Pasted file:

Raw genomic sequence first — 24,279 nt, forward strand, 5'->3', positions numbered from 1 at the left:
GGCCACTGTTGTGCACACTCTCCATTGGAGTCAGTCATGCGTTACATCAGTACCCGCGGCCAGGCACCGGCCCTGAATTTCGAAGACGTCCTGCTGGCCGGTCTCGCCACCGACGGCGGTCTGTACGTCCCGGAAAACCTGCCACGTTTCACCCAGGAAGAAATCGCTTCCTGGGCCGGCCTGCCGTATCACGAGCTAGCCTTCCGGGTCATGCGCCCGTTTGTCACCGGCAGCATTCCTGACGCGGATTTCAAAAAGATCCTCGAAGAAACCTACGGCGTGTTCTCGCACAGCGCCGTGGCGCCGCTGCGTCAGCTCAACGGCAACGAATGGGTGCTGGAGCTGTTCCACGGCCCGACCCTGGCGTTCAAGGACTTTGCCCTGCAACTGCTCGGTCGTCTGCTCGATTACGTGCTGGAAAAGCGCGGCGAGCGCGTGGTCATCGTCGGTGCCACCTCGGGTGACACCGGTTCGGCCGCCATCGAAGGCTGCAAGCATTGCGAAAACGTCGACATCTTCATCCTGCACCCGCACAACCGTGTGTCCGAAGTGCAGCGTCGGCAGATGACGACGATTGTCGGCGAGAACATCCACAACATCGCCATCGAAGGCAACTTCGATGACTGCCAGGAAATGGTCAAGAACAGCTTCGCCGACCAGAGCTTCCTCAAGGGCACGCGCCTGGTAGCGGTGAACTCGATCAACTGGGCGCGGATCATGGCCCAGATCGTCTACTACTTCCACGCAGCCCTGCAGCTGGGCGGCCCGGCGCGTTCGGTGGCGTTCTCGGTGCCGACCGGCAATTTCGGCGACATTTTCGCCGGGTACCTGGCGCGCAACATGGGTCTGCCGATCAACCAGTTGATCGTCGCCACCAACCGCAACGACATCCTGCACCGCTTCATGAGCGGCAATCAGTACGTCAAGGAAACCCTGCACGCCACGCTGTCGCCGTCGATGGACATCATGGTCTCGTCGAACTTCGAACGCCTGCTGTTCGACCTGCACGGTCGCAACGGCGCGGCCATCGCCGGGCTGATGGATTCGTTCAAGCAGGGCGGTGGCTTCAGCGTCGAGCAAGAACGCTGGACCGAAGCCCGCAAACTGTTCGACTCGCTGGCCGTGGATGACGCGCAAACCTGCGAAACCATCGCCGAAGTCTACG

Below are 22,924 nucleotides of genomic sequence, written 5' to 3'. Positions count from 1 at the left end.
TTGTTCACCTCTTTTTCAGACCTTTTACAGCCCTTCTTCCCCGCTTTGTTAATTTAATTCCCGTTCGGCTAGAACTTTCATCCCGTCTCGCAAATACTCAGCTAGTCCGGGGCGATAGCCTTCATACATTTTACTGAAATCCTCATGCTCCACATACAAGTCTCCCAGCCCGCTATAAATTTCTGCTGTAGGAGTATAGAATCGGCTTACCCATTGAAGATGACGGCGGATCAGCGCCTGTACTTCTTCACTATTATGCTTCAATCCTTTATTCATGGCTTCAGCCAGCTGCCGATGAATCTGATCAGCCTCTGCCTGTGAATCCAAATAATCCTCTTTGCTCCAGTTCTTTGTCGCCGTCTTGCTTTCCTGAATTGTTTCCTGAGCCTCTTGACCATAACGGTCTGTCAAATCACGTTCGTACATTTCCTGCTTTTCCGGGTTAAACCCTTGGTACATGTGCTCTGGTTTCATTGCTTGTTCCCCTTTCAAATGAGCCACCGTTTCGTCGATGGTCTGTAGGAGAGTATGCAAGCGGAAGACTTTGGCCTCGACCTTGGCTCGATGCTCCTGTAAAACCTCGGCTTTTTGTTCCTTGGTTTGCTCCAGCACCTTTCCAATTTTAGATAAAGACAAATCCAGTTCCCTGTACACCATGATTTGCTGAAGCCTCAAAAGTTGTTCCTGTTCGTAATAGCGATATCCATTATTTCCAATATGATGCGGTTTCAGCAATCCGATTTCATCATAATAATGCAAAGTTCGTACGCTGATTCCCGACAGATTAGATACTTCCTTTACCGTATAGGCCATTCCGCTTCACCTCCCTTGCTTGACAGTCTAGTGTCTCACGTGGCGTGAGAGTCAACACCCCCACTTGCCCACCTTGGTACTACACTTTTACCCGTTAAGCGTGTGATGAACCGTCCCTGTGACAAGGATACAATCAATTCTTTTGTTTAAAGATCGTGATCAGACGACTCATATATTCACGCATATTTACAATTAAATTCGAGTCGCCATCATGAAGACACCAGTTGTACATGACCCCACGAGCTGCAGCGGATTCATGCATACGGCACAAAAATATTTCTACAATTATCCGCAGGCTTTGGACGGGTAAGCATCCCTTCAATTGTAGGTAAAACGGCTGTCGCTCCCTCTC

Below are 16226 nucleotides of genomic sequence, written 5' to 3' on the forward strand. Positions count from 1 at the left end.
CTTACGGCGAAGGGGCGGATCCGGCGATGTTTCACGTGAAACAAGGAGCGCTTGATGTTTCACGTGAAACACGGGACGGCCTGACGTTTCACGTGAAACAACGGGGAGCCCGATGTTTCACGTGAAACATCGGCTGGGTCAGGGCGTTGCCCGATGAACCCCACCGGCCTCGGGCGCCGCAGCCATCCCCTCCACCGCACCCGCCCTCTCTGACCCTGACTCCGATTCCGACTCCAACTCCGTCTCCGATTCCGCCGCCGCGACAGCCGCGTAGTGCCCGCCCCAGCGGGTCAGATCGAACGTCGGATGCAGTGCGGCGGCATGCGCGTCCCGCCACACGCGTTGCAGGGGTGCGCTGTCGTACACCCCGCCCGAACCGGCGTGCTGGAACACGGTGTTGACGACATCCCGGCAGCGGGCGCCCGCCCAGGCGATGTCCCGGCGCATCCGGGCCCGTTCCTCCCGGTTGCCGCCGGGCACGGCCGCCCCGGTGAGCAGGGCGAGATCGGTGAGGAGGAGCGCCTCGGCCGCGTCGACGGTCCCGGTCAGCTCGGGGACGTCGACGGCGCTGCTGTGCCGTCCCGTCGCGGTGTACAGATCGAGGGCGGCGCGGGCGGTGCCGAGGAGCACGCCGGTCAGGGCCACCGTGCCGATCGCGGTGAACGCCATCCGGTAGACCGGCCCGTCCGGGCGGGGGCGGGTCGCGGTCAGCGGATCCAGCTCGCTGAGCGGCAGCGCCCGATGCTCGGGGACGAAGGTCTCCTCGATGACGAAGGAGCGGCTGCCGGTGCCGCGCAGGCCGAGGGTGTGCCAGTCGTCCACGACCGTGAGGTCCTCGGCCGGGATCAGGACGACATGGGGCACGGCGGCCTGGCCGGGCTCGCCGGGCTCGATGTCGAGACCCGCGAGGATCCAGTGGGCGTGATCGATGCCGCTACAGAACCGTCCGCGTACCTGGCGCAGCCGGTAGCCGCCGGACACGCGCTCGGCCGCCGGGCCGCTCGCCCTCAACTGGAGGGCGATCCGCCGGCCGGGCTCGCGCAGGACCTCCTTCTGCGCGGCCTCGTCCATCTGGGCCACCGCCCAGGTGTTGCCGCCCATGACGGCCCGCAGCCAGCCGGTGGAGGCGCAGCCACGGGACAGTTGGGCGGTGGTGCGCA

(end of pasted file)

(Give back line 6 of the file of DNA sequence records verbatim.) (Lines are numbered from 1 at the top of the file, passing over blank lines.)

CTTACGGCGAAGGGGCGGATCCGGCGATGTTTCACGTGAAACAAGGAGCGCTTGATGTTTCACGTGAAACACGGGACGGCCTGACGTTTCACGTGAAACAACGGGGAGCCCGATGTTTCACGTGAAACATCGGCTGGGTCAGGGCGTTGCCCGATGAACCCCACCGGCCTCGGGCGCCGCAGCCATCCCCTCCACCGCACCCGCCCTCTCTGACCCTGACTCCGATTCCGACTCCAACTCCGTCTCCGATTCCGCCGCCGCGACAGCCGCGTAGTGCCCGCCCCAGCGGGTCAGATCGAACGTCGGATGCAGTGCGGCGGCATGCGCGTCCCGCCACACGCGTTGCAGGGGTGCGCTGTCGTACACCCCGCCCGAACCGGCGTGCTGGAACACGGTGTTGACGACATCCCGGCAGCGGGCGCCCGCCCAGGCGATGTCCCGGCGCATCCGGGCCCGTTCCTCCCGGTTGCCGCCGGGCACGGCCGCCCCGGTGAGCAGGGCGAGATCGGTGAGGAGGAGCGCCTCGGCCGCGTCGACGGTCCCGGTCAGCTCGGGGACGTCGACGGCGCTGCTGTGCCGTCCCGTCGCGGTGTACAGATCGAGGGCGGCGCGGGCGGTGCCGAGGAGCACGCCGGTCAGGGCCACCGTGCCGATCGCGGTGAACGCCATCCGGTAGACCGGCCCGTCCGGGCGGGGGCGGGTCGCGGTCAGCGGATCCAGCTCGCTGAGCGGCAGCGCCCGATGCTCGGGGACGAAGGTCTCCTCGATGACGAAGGAGCGGCTGCCGGTGCCGCGCAGGCCGAGGGTGTGCCAGTCGTCCACGACCGTGAGGTCCTCGGCCGGGATCAGGACGACATGGGGCACGGCGGCCTGGCCGGGCTCGCCGGGCTCGATGTCGAGACCCGCGAGGATCCAGTGGGCGTGATCGATGCCGCTACAGAACCGTCCGCGTACCTGGCGCAGCCGGTAGCCGCCGGACACGCGCTCGGCCGCCGGGCCGCTCGCCCTCAACTGGAGGGCGATCCGCCGGCCGGGCTCGCGCAGGACCTCCTTCTGCGCGGCCTCGTCCATCTGGGCCACCGCCCAGGTGTTGCCGCCCATGACGGCCCGCAGCCAGCCGGTGGAGGCGCAGCCACGGGACAGTTGGGCGGTGGTGCGCA